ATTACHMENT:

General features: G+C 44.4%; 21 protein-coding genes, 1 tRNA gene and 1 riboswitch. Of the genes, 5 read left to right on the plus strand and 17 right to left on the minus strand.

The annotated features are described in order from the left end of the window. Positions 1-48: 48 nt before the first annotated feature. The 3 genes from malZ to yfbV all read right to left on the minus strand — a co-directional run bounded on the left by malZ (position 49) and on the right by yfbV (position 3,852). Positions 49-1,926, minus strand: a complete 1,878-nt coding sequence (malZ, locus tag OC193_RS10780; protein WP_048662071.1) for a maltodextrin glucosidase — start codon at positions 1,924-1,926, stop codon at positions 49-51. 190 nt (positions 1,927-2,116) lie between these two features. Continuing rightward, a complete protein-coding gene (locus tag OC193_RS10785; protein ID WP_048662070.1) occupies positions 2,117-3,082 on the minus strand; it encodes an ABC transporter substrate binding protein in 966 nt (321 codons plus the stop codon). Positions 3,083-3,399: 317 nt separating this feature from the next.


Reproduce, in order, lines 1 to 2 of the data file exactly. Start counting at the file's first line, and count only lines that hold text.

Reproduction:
General features: G+C 44.4%; 21 protein-coding genes, 1 tRNA gene and 1 riboswitch. Of the genes, 5 read left to right on the plus strand and 17 right to left on the minus strand.

The annotated features are described in order from the left end of the window. Positions 1-48: 48 nt before the first annotated feature. The 3 genes from malZ to yfbV all read right to left on the minus strand — a co-directional run bounded on the left by malZ (position 49) and on the right by yfbV (position 3,852). Positions 49-1,926, minus strand: a complete 1,878-nt coding sequence (malZ, locus tag OC193_RS10780; protein WP_048662071.1) for a maltodextrin glucosidase — start codon at positions 1,924-1,926, stop codon at positions 49-51. 190 nt (positions 1,927-2,116) lie between these two features. Continuing rightward, a complete protein-coding gene (locus tag OC193_RS10785; protein ID WP_048662070.1) occupies positions 2,117-3,082 on the minus strand; it encodes an ABC transporter substrate binding protein in 966 nt (321 codons plus the stop codon). Positions 3,083-3,399: 317 nt separating this feature from the next.